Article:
Thursday, June 12, 2014

Risk-weighted capital requirements creates a competitive disadvantage for community banks; as well as for their clients usually perceived as "riskier" .

Inasmuch the clients of the community banks belong more to the category of “risky”, like medium and small businesses, entrepreneurs and start-ups, whose fair access to bank credit is discriminated against, by banks being required to hold more capital against them that against the “safe”… and inasmuch larger banks have more access to borrowers perceived as "safe", or can easier structure operations as “safe”, and therefore benefit from lower capital requirements... which means being able to leverage their equity much more…. we can indeed argue that current regulations place community banks in a competitive disadvantage.

And so if community banks want to survive, they need to protest and fight against the whole concept of risk weighted capital requirements… and that should not be so difficult since the de-facto discrimination against the fair access to bank credit of “the risky”, should not be permitted under Equal Credit Opportunity Act (Regulation B).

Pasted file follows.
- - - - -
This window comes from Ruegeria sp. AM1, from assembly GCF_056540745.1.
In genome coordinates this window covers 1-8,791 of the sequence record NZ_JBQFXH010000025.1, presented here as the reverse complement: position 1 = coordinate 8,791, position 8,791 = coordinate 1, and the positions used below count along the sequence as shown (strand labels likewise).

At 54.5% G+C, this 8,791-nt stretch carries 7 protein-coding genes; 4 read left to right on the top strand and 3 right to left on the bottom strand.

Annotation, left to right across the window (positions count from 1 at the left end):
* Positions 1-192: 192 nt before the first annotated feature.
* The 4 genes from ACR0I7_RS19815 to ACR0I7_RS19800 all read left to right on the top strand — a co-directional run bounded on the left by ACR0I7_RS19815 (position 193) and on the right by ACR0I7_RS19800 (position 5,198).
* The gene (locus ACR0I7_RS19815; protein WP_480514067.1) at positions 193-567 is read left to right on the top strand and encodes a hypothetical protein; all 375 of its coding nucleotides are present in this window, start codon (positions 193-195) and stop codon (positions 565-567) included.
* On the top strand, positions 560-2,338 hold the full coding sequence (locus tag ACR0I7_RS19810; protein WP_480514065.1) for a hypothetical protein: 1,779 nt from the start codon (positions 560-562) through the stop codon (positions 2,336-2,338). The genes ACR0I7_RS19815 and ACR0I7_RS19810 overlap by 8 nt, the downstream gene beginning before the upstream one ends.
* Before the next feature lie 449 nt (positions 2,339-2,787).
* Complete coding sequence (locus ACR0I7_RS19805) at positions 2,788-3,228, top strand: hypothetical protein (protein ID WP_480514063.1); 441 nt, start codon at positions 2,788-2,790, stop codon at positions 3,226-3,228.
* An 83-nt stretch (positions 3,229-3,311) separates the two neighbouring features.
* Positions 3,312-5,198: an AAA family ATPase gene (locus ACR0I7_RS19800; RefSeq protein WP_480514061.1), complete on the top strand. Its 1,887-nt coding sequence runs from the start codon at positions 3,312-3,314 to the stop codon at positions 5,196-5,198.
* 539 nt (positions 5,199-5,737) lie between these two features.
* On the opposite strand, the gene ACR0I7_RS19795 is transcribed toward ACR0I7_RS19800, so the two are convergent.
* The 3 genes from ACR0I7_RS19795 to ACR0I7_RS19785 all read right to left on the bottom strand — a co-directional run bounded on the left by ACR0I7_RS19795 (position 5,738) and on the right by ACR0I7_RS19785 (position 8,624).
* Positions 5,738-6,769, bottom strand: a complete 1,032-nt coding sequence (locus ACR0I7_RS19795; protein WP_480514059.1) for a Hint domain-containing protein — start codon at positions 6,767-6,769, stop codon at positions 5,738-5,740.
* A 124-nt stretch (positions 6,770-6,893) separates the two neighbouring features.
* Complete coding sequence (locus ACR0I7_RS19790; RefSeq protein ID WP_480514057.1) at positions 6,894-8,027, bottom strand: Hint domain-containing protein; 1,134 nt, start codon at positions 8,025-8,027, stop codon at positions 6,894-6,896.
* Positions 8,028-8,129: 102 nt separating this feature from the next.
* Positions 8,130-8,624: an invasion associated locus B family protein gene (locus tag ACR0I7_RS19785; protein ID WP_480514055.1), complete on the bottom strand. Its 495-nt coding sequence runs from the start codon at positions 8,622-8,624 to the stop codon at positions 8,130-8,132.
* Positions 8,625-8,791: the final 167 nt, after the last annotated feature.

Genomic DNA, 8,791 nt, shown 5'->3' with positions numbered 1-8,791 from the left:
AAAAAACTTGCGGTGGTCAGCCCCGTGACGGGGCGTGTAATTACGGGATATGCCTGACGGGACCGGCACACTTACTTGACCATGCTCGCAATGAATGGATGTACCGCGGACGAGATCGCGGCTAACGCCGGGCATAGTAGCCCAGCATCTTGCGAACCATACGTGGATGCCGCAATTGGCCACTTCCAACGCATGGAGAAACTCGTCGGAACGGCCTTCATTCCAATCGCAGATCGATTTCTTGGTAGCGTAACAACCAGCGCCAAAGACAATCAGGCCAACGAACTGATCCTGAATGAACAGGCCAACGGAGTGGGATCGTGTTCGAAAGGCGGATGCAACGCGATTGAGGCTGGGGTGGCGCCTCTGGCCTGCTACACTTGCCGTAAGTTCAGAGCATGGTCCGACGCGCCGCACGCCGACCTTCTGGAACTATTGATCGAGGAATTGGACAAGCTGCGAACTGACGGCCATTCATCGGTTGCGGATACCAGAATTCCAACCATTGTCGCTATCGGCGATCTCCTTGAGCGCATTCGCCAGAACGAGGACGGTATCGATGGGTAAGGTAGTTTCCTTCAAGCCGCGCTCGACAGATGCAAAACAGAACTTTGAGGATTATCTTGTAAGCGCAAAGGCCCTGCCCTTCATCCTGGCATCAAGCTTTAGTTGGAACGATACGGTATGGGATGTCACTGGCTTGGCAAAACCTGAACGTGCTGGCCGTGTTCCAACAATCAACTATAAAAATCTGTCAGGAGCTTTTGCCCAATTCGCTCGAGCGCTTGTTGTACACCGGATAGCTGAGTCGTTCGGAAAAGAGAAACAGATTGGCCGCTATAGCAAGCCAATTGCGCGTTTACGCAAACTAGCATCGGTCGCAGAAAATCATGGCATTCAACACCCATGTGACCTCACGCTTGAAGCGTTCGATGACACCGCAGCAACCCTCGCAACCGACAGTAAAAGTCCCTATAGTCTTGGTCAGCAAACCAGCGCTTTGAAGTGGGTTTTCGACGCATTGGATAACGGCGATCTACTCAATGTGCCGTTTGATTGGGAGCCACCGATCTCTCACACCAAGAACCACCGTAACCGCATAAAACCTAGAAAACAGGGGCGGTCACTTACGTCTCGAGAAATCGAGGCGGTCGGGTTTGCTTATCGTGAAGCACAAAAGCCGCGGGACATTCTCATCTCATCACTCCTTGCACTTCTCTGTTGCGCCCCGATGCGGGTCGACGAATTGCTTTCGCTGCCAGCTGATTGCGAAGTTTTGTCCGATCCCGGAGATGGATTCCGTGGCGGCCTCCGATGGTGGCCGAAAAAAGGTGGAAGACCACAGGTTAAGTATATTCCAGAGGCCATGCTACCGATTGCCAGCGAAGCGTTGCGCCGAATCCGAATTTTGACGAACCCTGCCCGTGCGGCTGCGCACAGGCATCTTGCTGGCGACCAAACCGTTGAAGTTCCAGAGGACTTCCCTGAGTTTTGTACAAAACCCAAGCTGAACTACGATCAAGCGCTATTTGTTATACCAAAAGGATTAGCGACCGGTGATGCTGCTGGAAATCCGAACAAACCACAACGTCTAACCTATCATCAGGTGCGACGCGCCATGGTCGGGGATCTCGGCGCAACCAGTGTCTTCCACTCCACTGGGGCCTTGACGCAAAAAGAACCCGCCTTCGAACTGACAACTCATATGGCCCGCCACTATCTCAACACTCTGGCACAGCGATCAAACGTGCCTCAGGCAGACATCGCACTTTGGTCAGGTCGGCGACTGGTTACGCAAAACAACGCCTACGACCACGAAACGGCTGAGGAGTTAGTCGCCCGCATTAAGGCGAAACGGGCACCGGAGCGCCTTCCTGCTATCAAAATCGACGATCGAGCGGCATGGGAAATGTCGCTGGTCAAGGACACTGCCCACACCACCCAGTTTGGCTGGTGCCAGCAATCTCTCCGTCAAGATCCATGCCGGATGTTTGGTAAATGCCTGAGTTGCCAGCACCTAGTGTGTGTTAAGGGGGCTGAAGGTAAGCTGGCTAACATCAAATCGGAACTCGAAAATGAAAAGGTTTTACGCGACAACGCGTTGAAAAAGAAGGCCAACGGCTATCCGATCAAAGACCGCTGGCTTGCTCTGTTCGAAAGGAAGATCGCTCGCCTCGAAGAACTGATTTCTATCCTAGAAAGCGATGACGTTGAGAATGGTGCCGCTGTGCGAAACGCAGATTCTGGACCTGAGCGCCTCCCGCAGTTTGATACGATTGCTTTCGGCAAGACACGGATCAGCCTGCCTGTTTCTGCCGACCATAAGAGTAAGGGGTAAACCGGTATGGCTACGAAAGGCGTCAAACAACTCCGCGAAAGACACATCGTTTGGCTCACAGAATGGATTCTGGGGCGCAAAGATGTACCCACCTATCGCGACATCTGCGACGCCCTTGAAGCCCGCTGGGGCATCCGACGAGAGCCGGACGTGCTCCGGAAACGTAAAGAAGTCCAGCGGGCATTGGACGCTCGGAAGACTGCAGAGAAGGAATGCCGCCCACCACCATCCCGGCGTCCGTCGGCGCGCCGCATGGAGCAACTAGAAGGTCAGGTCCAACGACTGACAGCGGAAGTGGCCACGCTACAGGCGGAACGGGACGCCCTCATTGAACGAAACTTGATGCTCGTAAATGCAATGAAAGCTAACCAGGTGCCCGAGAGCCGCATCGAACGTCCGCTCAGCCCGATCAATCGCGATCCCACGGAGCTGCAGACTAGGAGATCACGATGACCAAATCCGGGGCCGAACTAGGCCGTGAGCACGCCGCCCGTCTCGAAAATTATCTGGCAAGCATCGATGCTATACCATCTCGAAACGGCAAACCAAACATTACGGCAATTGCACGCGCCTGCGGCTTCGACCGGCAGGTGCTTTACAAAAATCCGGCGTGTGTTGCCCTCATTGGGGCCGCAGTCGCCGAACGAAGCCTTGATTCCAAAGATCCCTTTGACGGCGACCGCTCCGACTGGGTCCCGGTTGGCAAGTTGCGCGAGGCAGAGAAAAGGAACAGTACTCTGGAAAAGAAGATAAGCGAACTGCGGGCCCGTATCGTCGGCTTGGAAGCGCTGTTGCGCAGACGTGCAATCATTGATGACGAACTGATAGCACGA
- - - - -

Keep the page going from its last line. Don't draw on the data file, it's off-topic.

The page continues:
And besides, community banks, ask your regulators to show you evidence of when excessive bank exposures to those ex ante perceived as "risky" have ever set off a major crisis. They will not be able to do so!

And agreeing from a different perspective with Thomas Hoenig of the FDIC, I guarantee you that letting the Too-Big-To-Fail-Banks roam in regulations distinct from that of the community banks, would only, medium term, condemn the community banks and bankers to disappear.

Frankly... in the "Home of the brave"... who came up with the idea of discriminating against the "risky" risk-takers who have made this country, so that they do not have any longer a fair access to bank credit?